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Planning to get a new dog soon? In order to keep everyone happy and safe, it’s important to introduce new dogs to your existing furry family members properly. Here are a few tips.

Introducing a new dog:

To other dogs…

Dogs are “pack” animals, meaning they have a natural social structure and dominance hierarchy. If you already have more than one dog in your home, they probably have this structure in place. When you’re ready to introduce a new dog into the pack:

  • Choose a neutral location. If you do your introductions on your existing dog’s turf, he’ll be inclined to view the new pup as an intruder.
  • Take the dogs for a long calm, structured, leashed power walk with minimal distracted sniffing of the trail and each other in the beginning. There should be one calm adult person for each dog. As they get into the rhythm of the walk they will relax and be less focused on each other. After the walk, off-leash time together in a neutral securely fenced area will allow them to get to know each other, and minimize heightened reactive behaviors which are often exacerbated or even caused by being on a leash.
  • Let the dogs thoroughly sniff and examine each other, being mindful of each dog’s body language
  • Use plenty of positive reinforcement, including treats and praise, when the meeting is going well.
  • Once the dogs seem comfortable around each other, take them home. Because of that natural hierarchy mentioned above, one will likely take the dominant role and may seem to claim certain items or areas of the house. Give the dogs time to adjust and to get into a routine with their new family member.

To cats…

Some cats love dogs and will play with them like they’re part of the same pack, other cats will tolerate dogs, and some cats are terrified of dogs. Consider your cat’s personality before getting a new dog and before introducing the two animals.

  • Start with separation. Keep your dog in one area of the house and your cat in another. After a day or two, switch their spaces, giving them both the opportunity to get used to each other’s smell.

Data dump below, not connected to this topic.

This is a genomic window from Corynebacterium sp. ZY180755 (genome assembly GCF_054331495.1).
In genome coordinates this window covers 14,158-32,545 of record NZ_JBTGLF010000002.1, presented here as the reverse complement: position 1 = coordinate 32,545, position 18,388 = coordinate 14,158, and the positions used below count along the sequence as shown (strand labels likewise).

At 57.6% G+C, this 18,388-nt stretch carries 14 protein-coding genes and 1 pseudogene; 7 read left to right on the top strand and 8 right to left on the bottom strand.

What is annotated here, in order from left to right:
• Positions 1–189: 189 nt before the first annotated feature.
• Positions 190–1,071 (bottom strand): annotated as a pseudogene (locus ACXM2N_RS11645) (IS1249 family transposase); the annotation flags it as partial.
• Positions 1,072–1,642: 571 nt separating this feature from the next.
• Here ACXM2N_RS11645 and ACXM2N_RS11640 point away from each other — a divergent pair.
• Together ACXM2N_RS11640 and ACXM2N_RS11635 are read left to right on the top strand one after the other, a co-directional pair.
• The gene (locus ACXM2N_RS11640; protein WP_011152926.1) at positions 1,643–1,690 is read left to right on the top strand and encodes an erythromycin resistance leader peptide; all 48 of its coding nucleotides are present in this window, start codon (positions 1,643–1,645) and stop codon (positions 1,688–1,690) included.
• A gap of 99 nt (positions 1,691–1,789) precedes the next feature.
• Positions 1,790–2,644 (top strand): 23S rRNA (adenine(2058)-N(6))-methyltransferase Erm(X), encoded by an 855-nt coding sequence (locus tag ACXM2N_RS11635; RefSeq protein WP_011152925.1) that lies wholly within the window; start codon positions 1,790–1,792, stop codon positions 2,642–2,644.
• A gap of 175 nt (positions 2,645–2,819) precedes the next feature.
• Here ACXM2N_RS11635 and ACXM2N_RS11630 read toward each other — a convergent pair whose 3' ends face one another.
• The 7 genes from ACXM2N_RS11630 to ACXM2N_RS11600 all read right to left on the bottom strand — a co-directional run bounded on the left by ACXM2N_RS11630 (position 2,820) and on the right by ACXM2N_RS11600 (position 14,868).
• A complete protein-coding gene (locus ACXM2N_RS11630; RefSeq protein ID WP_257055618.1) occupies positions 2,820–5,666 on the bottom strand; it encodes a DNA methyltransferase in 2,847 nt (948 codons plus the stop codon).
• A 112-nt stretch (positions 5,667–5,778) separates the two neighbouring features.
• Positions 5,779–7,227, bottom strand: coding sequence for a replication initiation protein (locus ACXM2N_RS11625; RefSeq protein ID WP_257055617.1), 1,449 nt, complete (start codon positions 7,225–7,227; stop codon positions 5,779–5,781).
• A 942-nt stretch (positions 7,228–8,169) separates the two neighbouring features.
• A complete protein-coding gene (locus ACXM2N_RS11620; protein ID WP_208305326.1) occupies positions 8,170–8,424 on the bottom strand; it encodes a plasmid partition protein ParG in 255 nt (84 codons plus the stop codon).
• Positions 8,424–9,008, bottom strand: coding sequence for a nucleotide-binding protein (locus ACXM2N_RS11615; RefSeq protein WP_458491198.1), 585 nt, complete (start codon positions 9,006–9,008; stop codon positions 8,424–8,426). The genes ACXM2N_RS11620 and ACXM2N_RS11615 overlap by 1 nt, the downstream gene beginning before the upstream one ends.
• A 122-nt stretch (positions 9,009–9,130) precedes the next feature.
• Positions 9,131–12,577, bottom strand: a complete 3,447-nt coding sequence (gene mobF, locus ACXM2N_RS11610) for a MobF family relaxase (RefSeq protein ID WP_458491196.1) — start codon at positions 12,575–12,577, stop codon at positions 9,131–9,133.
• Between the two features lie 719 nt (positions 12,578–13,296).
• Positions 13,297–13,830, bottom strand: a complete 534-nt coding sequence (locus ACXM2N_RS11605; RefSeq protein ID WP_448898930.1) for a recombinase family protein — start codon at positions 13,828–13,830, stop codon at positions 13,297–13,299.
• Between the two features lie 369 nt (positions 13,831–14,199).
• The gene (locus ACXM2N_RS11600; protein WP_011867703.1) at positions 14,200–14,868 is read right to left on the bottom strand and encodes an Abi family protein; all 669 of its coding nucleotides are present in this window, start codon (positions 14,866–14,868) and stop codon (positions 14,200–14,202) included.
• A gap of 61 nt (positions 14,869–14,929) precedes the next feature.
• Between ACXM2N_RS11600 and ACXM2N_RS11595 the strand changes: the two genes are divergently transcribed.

• Once your new pup seems to be calm and comfortable with the cat’s scent, put a leash on him, and take him into the room with the cat for a few minutes at a time, based on the reactions of each animal. Continue introducing the animals in the same manner for a few minutes each day until they are calm around each other.

Contact our office if you have questions about introducing a new dog to your existing pets.

Many puppies are happy and well adjusted. However, we can help with emerging and/or chronic behavior issues as the need arises. Dogs finish physical growth at 1-2 years of age depending on the breed, large dogs mature more slowly. Behavioral growth and changes continue to around 4 years of age. We see puppies grow out of some behaviors such as chewing and hyperactivity. However, as dogs mature some behaviors become more prominent such as separation anxiety and aggression.

Please let us know if you have questions and would like help with behavior issues as we have many management options including handling and training techniques, and medical considerations as well.

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